When you’re buying on Temu, you may want to see if the same product or seller is on Amazon, Etsy or Shopify. You are trying to get a sense if people are complaining about being misled or ripped off. Not all products you find on Temu will be sold other places.

One reader told me last year that she had a ruler handy when she shopped from Temu. The real size of products can be misleading in photographs, she said, but product dimensions may be included in Temu’s online listings.

If you peek at those, you can avoid buying a dog bed that turns out to be thimble-size.

If you’re buying a cheap ceiling-fan duster on Temu and it turns out to be junk, it’s not a big deal. But do be careful with or avoid buying products on Temu that go into your body or on your skin.

Without knowing much about the reliability of the sellers, products such as fake eyelashes, vitamins or skin cream could hurt you.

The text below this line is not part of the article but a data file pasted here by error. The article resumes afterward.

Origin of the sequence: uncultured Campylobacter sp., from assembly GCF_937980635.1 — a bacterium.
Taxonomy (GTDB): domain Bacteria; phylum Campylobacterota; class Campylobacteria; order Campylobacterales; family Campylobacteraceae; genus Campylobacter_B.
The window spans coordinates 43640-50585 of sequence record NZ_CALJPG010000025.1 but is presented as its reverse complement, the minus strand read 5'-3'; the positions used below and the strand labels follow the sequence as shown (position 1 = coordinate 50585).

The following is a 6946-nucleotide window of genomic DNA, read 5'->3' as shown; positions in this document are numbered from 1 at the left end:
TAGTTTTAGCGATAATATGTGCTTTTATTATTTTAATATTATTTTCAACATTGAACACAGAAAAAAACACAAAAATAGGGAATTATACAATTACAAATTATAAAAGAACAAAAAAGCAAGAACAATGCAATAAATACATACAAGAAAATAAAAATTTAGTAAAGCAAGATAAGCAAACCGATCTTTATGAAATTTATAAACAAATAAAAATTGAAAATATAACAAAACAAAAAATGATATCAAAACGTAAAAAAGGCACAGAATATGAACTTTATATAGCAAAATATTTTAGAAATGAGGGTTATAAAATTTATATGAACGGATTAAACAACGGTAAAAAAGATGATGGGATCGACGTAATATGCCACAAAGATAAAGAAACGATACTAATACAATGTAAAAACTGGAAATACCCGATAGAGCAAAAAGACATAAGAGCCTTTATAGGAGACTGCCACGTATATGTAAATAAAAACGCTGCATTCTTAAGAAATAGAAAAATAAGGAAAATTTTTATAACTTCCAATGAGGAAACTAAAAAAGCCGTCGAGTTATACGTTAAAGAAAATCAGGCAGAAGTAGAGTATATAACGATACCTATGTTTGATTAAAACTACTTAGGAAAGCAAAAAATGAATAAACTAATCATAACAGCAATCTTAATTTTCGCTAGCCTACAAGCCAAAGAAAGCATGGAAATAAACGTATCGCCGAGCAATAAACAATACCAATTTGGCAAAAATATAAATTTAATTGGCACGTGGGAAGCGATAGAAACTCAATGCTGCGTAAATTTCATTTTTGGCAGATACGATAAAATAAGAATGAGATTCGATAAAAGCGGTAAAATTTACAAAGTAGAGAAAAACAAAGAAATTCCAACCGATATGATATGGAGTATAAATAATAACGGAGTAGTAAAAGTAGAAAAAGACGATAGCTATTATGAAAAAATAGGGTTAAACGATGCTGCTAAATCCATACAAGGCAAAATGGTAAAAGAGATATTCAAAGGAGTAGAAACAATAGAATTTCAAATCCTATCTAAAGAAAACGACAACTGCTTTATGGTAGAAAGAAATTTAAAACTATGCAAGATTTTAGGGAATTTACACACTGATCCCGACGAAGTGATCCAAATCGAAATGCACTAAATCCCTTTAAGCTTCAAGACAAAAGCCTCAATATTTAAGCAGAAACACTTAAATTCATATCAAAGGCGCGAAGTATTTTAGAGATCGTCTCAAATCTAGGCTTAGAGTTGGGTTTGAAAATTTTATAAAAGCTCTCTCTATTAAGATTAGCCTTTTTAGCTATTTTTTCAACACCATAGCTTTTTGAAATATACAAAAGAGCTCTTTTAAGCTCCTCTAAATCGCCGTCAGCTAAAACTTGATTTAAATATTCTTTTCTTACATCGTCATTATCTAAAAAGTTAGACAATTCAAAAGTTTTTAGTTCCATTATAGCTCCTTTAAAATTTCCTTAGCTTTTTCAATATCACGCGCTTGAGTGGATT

Temu said that it has special quality control to vet products for your body. Temu also said people should research ingredients and consult reviews before buying products.

Also for your safety, be wary of buying products from Temu if they are toys or other products meant for children, if they’re powered by a rechargeable battery, or if they’re protective gear like a motorcycle helmet.

Temu’s skill is making bargain hunting feel like a sugar-high treasure hunt. So have fun out there. Just be cautious. And don’t get in so deep with Temu that you’ll be left in the lurch if it winds up being a fad.